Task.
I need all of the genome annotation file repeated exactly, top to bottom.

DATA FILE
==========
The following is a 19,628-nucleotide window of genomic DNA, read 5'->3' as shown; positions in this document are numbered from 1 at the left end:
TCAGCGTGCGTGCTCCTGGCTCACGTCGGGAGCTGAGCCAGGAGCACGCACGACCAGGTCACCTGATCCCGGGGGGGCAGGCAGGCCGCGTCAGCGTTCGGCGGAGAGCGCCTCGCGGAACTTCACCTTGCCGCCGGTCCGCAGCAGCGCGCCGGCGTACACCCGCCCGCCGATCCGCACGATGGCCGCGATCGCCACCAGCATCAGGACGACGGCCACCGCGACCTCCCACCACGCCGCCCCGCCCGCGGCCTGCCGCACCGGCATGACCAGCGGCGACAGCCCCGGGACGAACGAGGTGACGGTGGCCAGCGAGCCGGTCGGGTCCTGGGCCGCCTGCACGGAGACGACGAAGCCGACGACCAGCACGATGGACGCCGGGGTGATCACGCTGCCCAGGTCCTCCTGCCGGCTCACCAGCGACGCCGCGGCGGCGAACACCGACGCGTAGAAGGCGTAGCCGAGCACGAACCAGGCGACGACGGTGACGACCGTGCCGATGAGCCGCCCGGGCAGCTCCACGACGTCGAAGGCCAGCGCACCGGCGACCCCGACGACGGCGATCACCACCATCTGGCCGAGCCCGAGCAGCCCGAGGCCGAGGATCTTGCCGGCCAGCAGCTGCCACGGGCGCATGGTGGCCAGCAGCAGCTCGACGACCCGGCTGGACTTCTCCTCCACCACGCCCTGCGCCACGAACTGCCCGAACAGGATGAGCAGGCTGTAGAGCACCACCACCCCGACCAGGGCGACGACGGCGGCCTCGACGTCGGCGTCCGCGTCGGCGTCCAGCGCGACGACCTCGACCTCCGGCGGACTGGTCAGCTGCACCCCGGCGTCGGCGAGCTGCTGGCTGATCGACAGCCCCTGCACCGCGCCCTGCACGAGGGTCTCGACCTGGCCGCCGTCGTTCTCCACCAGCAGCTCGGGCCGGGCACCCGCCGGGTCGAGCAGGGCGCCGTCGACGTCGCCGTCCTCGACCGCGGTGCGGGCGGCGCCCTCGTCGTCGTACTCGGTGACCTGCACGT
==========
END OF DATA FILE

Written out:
The following is a 19,628-nucleotide window of genomic DNA, read 5'->3' as shown; positions in this document are numbered from 1 at the left end:
TCAGCGTGCGTGCTCCTGGCTCACGTCGGGAGCTGAGCCAGGAGCACGCACGACCAGGTCACCTGATCCCGGGGGGGCAGGCAGGCCGCGTCAGCGTTCGGCGGAGAGCGCCTCGCGGAACTTCACCTTGCCGCCGGTCCGCAGCAGCGCGCCGGCGTACACCCGCCCGCCGATCCGCACGATGGCCGCGATCGCCACCAGCATCAGGACGACGGCCACCGCGACCTCCCACCACGCCGCCCCGCCCGCGGCCTGCCGCACCGGCATGACCAGCGGCGACAGCCCCGGGACGAACGAGGTGACGGTGGCCAGCGAGCCGGTCGGGTCCTGGGCCGCCTGCACGGAGACGACGAAGCCGACGACCAGCACGATGGACGCCGGGGTGATCACGCTGCCCAGGTCCTCCTGCCGGCTCACCAGCGACGCCGCGGCGGCGAACACCGACGCGTAGAAGGCGTAGCCGAGCACGAACCAGGCGACGACGGTGACGACCGTGCCGATGAGCCGCCCGGGCAGCTCCACGACGTCGAAGGCCAGCGCACCGGCGACCCCGACGACGGCGATCACCACCATCTGGCCGAGCCCGAGCAGCCCGAGGCCGAGGATCTTGCCGGCCAGCAGCTGCCACGGGCGCATGGTGGCCAGCAGCAGCTCGACGACCCGGCTGGACTTCTCCTCCACCACGCCCTGCGCCACGAACTGCCCGAACAGGATGAGCAGGCTGTAGAGCACCACCACCCCGACCAGGGCGACGACGGCGGCCTCGACGTCGGCGTCCGCGTCGGCGTCCAGCGCGACGACCTCGACCTCCGGCGGACTGGTCAGCTGCACCCCGGCGTCGGCGAGCTGCTGGCTGATCGACAGCCCCTGCACCGCGCCCTGCACGAGGGTCTCGACCTGGCCGCCGTCGTTCTCCACCAGCAGCTCGGGCCGGGCACCCGCCGGGTCGAGCAGGGCGCCGTCGACGTCGCCGTCCTCGACCGCGGTGCGGGCGGCGCCCTCGTCGTCGTACTCGGTGACCTGCACGT